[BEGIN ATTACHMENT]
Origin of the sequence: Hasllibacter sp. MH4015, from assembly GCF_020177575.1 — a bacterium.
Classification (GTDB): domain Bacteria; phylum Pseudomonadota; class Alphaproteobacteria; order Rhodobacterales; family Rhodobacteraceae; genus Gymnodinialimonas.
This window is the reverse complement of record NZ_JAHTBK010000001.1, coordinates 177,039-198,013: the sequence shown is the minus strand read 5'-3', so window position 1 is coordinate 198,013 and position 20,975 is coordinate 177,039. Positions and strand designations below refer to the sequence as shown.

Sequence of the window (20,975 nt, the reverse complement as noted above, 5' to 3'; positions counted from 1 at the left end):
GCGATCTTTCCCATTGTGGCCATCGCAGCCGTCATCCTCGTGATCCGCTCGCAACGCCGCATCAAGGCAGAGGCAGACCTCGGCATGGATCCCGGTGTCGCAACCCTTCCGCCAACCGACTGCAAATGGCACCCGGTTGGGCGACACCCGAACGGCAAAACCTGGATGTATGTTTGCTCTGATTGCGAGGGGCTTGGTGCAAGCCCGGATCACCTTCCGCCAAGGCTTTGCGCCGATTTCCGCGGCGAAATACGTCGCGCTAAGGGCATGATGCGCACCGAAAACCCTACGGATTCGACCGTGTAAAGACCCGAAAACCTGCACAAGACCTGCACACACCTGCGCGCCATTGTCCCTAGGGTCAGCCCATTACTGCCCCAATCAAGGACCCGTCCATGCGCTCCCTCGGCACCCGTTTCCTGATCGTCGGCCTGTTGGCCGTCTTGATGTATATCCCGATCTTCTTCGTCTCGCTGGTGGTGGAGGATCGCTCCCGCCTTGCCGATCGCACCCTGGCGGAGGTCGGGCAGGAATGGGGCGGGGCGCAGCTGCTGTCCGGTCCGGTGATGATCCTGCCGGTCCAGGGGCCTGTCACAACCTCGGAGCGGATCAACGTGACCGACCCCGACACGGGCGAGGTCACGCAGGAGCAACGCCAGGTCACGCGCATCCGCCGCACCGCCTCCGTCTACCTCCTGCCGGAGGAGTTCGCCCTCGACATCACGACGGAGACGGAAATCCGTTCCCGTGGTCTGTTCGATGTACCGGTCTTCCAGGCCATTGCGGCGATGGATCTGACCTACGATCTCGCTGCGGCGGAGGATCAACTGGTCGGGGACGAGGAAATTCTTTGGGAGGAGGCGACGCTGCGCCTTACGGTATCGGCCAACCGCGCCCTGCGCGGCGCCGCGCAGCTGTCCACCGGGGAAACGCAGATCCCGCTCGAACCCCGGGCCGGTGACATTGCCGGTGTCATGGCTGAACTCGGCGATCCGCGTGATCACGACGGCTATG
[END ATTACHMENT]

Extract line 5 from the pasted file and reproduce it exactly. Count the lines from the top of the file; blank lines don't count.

GCGATCTTTCCCATTGTGGCCATCGCAGCCGTCATCCTCGTGATCCGCTCGCAACGCCGCATCAAGGCAGAGGCAGACCTCGGCATGGATCCCGGTGTCGCAACCCTTCCGCCAACCGACTGCAAATGGCACCCGGTTGGGCGACACCCGAACGGCAAAACCTGGATGTATGTTTGCTCTGATTGCGAGGGGCTTGGTGCAAGCCCGGATCACCTTCCGCCAAGGCTTTGCGCCGATTTCCGCGGCGAAATACGTCGCGCTAAGGGCATGATGCGCACCGAAAACCCTACGGATTCGACCGTGTAAAGACCCGAAAACCTGCACAAGACCTGCACACACCTGCGCGCCATTGTCCCTAGGGTCAGCCCATTACTGCCCCAATCAAGGACCCGTCCATGCGCTCCCTCGGCACCCGTTTCCTGATCGTCGGCCTGTTGGCCGTCTTGATGTATATCCCGATCTTCTTCGTCTCGCTGGTGGTGGAGGATCGCTCCCGCCTTGCCGATCGCACCCTGGCGGAGGTCGGGCAGGAATGGGGCGGGGCGCAGCTGCTGTCCGGTCCGGTGATGATCCTGCCGGTCCAGGGGCCTGTCACAACCTCGGAGCGGATCAACGTGACCGACCCCGACACGGGCGAGGTCACGCAGGAGCAACGCCAGGTCACGCGCATCCGCCGCACCGCCTCCGTCTACCTCCTGCCGGAGGAGTTCGCCCTCGACATCACGACGGAGACGGAAATCCGTTCCCGTGGTCTGTTCGATGTACCGGTCTTCCAGGCCATTGCGGCGATGGATCTGACCTACGATCTCGCTGCGGCGGAGGATCAACTGGTCGGGGACGAGGAAATTCTTTGGGAGGAGGCGACGCTGCGCCTTACGGTATCGGCCAACCGCGCCCTGCGCGGCGCCGCGCAGCTGTCCACCGGGGAAACGCAGATCCCGCTCGAACCCCGGGCCGGTGACATTGCCGGTGTCATGGCTGAACTCGGCGATCCGCGTGATCACGACGGCTATG